UBC Theses and Dissertations
The road away from home : policy and power in post-Katrina New Orleans Rosenman, Emily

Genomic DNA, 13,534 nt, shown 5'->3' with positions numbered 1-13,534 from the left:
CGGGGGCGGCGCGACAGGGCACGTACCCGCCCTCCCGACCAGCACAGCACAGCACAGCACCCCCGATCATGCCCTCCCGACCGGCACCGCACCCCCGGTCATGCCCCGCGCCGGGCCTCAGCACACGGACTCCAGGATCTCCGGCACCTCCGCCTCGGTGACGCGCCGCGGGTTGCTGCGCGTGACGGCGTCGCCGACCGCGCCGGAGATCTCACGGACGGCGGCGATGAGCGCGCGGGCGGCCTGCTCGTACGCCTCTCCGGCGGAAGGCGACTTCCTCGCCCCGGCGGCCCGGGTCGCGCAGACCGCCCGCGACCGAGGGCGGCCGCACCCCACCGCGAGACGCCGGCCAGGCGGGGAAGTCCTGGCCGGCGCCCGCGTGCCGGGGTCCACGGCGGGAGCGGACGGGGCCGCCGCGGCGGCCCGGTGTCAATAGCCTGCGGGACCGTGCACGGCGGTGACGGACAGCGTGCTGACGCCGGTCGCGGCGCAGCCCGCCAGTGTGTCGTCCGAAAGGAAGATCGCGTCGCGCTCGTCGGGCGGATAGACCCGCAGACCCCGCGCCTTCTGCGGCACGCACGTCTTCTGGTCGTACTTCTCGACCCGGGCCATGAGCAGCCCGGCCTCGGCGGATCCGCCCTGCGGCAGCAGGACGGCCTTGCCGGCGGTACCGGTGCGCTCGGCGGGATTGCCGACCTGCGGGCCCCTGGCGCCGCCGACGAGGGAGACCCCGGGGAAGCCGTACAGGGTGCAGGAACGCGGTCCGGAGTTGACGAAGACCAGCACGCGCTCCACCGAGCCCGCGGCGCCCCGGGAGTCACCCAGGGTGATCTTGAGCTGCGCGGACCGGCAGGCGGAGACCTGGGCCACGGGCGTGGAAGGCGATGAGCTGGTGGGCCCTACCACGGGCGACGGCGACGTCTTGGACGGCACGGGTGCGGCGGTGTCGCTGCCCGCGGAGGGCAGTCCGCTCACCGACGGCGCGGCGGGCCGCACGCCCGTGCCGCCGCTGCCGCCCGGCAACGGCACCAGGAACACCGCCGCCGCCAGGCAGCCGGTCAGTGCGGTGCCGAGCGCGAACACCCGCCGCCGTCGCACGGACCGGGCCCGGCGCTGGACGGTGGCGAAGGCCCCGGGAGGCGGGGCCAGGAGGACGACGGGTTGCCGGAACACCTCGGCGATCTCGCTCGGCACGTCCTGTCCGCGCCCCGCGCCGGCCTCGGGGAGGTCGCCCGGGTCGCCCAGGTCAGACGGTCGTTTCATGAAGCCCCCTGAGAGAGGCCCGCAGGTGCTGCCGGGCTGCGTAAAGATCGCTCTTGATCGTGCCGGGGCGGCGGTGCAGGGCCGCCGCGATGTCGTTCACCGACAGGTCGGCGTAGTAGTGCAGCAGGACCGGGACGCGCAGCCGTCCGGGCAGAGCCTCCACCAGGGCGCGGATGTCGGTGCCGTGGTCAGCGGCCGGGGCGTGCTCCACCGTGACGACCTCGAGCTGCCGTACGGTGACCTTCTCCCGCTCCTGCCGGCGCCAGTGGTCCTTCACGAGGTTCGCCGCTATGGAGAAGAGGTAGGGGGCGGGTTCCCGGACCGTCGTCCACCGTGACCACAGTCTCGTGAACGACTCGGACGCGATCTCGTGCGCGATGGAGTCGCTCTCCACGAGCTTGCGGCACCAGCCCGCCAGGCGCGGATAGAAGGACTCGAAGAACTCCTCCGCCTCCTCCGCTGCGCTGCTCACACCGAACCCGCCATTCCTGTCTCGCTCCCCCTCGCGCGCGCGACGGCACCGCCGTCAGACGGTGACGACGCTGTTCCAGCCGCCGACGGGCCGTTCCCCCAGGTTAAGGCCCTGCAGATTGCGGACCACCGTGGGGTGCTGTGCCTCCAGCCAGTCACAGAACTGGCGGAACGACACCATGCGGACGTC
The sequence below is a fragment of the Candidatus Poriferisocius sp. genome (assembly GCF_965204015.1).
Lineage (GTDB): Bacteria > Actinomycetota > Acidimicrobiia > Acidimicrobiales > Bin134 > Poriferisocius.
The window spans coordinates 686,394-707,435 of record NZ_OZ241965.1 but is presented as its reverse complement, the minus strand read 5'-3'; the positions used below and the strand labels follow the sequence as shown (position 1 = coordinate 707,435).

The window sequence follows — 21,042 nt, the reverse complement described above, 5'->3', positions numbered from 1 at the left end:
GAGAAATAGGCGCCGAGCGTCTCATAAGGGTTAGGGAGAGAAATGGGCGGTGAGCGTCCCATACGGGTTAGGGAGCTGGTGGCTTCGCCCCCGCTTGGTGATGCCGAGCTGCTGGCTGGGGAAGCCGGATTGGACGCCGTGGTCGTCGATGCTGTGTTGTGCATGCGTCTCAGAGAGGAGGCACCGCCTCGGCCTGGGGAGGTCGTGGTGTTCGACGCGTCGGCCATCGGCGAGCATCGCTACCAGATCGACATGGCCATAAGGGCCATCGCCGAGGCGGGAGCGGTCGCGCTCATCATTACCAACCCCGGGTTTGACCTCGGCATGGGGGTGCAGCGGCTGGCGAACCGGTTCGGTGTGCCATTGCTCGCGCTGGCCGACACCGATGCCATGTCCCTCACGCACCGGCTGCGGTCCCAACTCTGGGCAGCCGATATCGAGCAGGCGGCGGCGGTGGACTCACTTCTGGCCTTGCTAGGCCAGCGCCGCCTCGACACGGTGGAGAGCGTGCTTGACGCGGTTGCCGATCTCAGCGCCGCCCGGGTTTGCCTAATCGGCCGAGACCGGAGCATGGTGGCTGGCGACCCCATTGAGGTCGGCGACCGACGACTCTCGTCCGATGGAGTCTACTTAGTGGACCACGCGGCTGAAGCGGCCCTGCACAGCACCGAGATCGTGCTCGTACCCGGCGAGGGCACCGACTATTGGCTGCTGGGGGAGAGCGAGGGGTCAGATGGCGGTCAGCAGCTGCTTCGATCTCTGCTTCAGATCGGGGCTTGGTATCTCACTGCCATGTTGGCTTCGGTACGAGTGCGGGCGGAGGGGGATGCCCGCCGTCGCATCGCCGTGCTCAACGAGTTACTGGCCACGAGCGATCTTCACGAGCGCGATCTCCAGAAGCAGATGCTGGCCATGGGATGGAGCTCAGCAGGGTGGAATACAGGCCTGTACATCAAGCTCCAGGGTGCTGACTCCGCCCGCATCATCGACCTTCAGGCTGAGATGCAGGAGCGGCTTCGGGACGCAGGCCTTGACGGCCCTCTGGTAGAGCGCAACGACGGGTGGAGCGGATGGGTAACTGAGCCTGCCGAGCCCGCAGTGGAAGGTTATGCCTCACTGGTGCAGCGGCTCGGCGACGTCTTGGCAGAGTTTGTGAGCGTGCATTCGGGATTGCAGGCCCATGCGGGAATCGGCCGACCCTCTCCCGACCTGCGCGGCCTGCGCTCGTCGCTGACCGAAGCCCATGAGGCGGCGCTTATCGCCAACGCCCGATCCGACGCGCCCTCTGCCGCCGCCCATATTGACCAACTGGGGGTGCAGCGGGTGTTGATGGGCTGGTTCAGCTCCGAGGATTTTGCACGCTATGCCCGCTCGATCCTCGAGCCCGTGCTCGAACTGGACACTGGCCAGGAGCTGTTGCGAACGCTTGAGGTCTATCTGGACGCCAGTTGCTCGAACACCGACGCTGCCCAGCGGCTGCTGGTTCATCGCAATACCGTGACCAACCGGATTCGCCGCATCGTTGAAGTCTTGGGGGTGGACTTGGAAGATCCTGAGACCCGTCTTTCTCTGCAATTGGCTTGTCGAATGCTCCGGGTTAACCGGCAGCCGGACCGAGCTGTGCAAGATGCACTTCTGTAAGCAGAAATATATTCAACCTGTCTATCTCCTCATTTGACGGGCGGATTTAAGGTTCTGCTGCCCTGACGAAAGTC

In this thesis I explore several intersections of hurricane recovery, urban planning, housing assistance, and neighborhood organizing in post-Katrina New Orleans. These intersections include the mobilization of particular kinds of evidence in redevelopment planning, the construction of “community” and “neighborhood” in the aftermath of disaster, and the changing geographical scale of community development in a post-disaster environment. Hurricane Katrina has inspired a huge amount of research; much of which has been written from either a policy or hazards/disaster perspective. I argue in Chapter 2 that the disaster literature on Hurricane Katrina can benefit from engagement with literature on urban governance and the politics of civic engagement. Similarly, I propose in Chapter 3 that economic analyses of pre-and post-Katrina data must be contextualized by the post-Katrina politics and social realities of New Orleans. In this chapter, I explore the effects of depoliticizing the issue of affordable housing in New Orleans. In engendering public uncertainty about the reliability of housing data, powerful landlords and politicians avoided a debate on housing access and instead focused legislative attention on a seemingly counterintuitive question: is there too much affordable housing in New Orleans? In this chapter, I find that a preoccupation with questions about the accuracy of housing data became a tool to shut down political debate and to present subsidized housing as a nuisance to New Orleans neighborhoods and, more threateningly, to the city’s housing market as a whole. Through in-depth interviews and observations of public meetings, Chapter 4 explores neighborhood-scale participation in the governance of post-Katrina New Orleans. In this chapter I analyze the manifestations of civic involvement in three hurricane-damaged neighborhoods and find that civic participation inside or outside of formal political structures yields different results for New Orleans’ neighborhoods, and that some avenues of participation are more easily visible than others. Finally, this thesis concludes with some reflections on persisting inequalities in the post-hurricane recovery process and the New Orleans’ upcoming plans to standardize neighborhood participation in urban planning.
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